Tesla Becomes Part of New Lobby Group for Electric Vehicle Adoption

Tesla has joined a newly formed lobby group for electric vehicle adoption that includes the ride share company Uber and electric adventure vehicle manufacturer Rivian. The new lobby group, called Zeta, will focus on requiring that all new car sales will be electric vehicles by the 2030s.

Elon Musk has previously stated that one of Tesla’s goals is to make gasoline-powered cars obsolete. The goal is also backed by the State of California governor Gavin Newsom, who supports a measure that will ban the sale of new gasoline cars by 2035 along with pushing for zero-emission electricity production by 2045. The governor has recently referred to the switch to electric vehicles as an “economic imperative.”

The move to form a new lobby for electric vehicles may be seen as a timely one, considering that Joe Biden is pretty much set to take office in January. He intends to take a more firm stance on cutting carbon emissions than the Trump administration has taken and phasing out gasoline cars could become part of his plan if Zeta has its way.

Part of Zeta’s plan includes an expansion of tax credits that could be valued at up to $7,500 at the federal level. This would be on top of state-level incentives for purchases of electric vehicles, which most recently includes a rebate of up to $1,500 offered by a partnership between the California Air Resources Board and utility providers in the state. Most new Tesla vehicles sold in California will qualify for the maximum $1,500 rebate.

Zeta will push for tighter regulations on emissions and improved infrastructure for electric vehicles, which would include specialized chargers like Tesla’s Supercharger.

Zeta will also push for the government to provide better support for manufacturing jobs that include the production of electric vehicles in the United States. Tesla has especially supported manufacturing and sourcing of materials in North America, including deals with Canadian mining firms and some fledgling plans to build a fourth Gigafactory in an as-yet-unannounced location in the United States.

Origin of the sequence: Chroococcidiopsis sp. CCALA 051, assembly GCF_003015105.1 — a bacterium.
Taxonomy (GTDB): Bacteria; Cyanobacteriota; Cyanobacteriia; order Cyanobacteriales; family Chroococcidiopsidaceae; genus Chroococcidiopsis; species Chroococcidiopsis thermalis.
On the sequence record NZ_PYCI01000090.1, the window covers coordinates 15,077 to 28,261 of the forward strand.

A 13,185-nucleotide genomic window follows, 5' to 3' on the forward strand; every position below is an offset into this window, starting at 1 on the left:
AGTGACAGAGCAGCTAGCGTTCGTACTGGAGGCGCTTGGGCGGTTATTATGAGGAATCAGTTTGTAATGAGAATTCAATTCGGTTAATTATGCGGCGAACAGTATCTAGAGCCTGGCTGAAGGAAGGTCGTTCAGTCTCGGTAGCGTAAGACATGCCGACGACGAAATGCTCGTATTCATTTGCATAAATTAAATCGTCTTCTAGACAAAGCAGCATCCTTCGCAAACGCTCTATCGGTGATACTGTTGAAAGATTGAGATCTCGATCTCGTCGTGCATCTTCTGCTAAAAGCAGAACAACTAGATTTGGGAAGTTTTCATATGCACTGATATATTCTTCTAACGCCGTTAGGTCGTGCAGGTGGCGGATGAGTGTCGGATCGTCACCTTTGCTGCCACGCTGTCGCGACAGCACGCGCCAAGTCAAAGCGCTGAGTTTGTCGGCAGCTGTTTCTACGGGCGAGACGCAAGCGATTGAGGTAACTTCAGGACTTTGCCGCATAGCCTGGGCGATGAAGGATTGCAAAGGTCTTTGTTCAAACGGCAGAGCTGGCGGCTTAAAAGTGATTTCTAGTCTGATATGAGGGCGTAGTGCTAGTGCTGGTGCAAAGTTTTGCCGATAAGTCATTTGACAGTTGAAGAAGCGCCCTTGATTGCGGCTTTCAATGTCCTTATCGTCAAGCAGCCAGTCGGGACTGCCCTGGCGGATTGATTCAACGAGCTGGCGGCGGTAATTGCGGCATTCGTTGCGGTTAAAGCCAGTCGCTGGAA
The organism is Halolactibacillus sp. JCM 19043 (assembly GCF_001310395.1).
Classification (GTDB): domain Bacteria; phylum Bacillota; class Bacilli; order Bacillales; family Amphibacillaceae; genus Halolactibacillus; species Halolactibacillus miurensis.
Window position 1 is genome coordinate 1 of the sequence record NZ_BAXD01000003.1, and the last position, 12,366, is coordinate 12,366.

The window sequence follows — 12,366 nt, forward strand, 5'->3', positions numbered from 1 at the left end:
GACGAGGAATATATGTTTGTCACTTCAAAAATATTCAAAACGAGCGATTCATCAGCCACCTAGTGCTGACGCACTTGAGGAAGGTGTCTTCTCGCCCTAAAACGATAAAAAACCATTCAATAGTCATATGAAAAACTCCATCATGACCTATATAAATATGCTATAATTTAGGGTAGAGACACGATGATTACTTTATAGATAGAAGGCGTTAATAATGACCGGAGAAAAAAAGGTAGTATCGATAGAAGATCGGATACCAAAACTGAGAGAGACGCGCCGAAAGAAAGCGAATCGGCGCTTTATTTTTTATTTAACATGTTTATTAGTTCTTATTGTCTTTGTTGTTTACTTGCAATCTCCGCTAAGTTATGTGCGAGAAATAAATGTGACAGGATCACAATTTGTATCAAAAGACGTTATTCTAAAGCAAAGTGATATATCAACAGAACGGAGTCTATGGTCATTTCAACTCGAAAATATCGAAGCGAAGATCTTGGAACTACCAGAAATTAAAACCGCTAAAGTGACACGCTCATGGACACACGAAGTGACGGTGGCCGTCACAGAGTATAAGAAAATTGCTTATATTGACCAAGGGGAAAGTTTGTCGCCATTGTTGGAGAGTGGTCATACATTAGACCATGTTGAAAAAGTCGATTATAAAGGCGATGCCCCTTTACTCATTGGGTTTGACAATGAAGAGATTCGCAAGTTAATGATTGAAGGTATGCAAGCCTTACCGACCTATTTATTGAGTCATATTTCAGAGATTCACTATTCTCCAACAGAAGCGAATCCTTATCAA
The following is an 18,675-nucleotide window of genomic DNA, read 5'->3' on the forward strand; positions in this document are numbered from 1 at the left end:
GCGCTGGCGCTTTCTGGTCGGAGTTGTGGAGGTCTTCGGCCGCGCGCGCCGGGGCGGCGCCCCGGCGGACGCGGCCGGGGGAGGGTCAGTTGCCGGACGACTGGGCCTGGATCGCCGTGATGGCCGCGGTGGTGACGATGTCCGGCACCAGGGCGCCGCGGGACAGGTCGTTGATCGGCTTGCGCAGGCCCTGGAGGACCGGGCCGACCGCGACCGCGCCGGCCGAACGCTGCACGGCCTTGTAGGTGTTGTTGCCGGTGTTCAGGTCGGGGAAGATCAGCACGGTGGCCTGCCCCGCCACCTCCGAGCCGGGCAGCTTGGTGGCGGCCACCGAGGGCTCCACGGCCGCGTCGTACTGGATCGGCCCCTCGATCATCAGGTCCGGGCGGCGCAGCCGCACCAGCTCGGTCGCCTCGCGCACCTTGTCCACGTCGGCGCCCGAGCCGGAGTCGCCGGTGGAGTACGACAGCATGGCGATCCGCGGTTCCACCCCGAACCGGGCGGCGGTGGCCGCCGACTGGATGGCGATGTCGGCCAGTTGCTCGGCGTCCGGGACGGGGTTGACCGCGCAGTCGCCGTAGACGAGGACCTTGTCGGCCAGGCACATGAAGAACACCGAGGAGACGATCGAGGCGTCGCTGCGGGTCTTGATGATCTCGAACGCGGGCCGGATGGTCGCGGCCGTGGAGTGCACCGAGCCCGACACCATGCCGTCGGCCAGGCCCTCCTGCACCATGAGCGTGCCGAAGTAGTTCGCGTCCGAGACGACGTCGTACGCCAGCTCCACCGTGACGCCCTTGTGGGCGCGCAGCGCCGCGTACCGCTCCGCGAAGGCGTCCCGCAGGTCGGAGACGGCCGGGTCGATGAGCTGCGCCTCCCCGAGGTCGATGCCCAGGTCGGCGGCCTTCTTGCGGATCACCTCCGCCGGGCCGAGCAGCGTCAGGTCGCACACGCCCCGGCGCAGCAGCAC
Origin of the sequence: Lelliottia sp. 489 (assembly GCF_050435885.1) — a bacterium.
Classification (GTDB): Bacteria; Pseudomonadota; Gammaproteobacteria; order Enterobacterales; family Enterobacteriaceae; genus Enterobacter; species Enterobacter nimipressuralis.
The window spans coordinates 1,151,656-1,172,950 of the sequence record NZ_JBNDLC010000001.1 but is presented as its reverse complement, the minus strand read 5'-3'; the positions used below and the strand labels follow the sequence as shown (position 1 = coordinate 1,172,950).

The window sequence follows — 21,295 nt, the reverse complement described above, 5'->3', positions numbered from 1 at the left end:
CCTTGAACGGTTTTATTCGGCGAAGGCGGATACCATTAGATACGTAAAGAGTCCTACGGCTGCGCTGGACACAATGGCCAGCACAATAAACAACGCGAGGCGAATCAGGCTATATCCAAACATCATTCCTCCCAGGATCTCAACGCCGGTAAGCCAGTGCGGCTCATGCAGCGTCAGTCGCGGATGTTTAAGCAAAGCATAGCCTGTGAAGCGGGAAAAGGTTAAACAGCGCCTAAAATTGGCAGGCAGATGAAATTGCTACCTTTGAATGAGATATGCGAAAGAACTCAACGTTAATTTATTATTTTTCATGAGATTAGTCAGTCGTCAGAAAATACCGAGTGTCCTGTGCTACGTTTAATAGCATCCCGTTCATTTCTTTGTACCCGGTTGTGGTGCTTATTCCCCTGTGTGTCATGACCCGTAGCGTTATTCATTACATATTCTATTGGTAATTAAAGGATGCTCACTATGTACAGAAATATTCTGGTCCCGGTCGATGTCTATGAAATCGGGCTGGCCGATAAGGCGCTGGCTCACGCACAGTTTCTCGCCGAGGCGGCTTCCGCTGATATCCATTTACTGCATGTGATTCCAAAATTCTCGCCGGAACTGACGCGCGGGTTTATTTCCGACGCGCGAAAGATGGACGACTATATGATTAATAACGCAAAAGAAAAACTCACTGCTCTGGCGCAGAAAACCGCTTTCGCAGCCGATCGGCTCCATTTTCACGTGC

Elon Musk has also famously gotten into scraps with Californian government officials over coronavirus-related requirements that forced him to temporarily close the factory in that state, which was costing his employees their income. The conflict apparently centered around county-level officials who Musk claimed were illegally going against the governor’s order approving the factory’s reopening.

Tesla might also be continuing work on increasing the range of larger electric vehicles like the Tesla Semi. On the one hand, companies like Walmart Canada have expressed enough confidence to place orders for Semis to use for their short hauls. On the other, critics have said that the range of vehicles as big as the Semi will hit a natural cap on their range that won’t be solved by adding more powerful batteries.

Although the scrap did have its cost, including reports that Musk himself may have a mild case of COVID-19, companies like Tesla will need the additional manufacturing capacity if Zeta meets its primary goal of banning the sale of new gasoline vehicles. Used gasoline vehicles may still be bought and sold, which means that they will probably stick around for a little while longer. However, the ban will make a good first step toward greater adoption of electric vehicles.

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